Andriy Sibirny is the Director of the Institute of Cell Biology of the NAS of Ukraine and leader of many international scientific projects. He also volunteers as a Director of FEMS and is a Professor at the University of Rzeszów (Poland). He has described several new genes involved in autophagy and pexophagy in the model yeast organisms Komagataella phaffii, Yarrowia lipolytica, Ogataea polymorpha, and Saccharomyces cerevisiae. He studies high-temperature alcoholic fermentation of xylose and the synthesis of riboflavin and flavin nucleotides. He has isolated strains of O. polymorpha and Escherichia coli capable of producing various recombinant proteins of medical interest.

Justyna Ruchala is the Deputy Director of the Institute of Biotechnology at the University of Rzeszów (Poland). She participates in the international COST program (European cooperation in science and technology) and the WG4: Bioproducts generation from the sugars platform by non-conventional yeasts. She aims to develop thermotolerant Ogataea polymorpha strains capable of efficiently producing bioethanol from the planet’s second most abundant sugar, xylose, at high temperatures. She shed light on the molecular mechanisms of xylose fermentation transcription and the involvement of peroxisomal organelles. She also aims to engineer yeasts Komagataella phaffii and Candida famata to produce bacterial antibiotics aminoriboflavin and roseoflavin.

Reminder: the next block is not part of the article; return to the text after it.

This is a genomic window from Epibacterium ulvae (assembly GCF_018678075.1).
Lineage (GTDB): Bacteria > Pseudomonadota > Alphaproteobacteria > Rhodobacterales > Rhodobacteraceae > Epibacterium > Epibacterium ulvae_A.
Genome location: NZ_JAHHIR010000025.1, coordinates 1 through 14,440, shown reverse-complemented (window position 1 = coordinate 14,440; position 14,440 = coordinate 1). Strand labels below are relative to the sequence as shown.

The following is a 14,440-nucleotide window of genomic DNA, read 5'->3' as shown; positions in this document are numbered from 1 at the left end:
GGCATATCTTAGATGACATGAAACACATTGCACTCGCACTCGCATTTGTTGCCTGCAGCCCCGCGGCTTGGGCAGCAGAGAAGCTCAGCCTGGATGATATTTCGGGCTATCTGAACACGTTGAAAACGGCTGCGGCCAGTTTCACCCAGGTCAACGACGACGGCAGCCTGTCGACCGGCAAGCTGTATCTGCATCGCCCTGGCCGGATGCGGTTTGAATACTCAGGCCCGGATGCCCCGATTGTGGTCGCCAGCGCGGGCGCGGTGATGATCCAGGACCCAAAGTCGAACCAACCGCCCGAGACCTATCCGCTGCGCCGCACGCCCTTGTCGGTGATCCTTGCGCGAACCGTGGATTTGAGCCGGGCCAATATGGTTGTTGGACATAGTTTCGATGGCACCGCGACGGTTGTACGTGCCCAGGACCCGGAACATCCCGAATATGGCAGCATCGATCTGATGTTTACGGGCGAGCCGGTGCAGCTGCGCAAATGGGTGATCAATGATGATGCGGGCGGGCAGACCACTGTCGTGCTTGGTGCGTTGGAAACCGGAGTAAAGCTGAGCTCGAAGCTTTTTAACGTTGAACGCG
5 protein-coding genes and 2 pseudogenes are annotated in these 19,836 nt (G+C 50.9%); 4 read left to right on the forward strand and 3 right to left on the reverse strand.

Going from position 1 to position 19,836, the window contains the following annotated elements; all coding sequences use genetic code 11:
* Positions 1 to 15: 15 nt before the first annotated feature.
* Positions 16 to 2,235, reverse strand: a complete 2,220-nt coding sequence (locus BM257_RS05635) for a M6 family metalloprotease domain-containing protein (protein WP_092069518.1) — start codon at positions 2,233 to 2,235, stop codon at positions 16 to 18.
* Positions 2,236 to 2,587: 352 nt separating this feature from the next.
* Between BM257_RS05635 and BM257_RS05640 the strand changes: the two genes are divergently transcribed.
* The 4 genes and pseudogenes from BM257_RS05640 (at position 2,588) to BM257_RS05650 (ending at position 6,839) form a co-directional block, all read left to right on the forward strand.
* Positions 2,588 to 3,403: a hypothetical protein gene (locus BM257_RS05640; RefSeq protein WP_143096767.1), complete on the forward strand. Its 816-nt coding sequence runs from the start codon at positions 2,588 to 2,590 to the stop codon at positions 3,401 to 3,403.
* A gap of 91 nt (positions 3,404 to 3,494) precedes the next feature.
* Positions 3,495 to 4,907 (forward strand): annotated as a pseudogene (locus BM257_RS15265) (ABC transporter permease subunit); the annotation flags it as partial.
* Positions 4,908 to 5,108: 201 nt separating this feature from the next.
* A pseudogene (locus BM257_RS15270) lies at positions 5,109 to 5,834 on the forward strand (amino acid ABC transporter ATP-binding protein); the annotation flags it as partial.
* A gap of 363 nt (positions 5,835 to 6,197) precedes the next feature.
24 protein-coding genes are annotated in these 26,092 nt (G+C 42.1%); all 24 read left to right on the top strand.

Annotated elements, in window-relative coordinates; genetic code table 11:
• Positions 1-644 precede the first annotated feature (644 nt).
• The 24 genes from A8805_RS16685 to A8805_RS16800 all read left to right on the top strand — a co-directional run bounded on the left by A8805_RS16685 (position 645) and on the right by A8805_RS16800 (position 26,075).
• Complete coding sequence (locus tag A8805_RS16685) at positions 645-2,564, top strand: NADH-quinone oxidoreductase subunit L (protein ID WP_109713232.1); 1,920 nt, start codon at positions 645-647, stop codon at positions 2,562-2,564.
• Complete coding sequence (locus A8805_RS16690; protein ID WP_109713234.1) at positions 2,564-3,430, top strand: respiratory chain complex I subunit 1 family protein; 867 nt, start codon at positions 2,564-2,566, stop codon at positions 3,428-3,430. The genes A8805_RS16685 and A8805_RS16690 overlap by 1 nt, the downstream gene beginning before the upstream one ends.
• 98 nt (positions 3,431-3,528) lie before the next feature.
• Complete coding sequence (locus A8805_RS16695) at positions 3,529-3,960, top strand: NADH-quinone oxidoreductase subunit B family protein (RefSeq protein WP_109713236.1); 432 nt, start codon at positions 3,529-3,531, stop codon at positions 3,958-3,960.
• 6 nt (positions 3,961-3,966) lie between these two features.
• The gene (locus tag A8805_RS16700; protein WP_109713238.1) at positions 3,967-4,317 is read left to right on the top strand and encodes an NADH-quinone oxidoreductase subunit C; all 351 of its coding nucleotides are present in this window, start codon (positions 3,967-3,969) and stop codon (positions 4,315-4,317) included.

Olena Dmytruk is a specialist in biotechnology and biochemistry of non-conventional yeasts. She is an experienced Research Fellow at the Institute of Cell Biology of the NAS of Ukraine. Her main research topics involve the mechanisms of autophagic degradation of soluble cytosolic proteins in the methylotrophic yeast Komagataella phaffii (Pichia pastoris). Additionally, Olena works on the peroxisomal enzymes transketolase and transaldolase necessary for xylose fermentation in Ogataea polymorpha.

About this blog section

The section #FascinatingMicrobes for the #FEMSmicroBlog explains the science behind a paper and highlights the significance and broader context of a recent finding. One of the main goals is to share the fascinating spectrum of microbes across all fields of microbiology.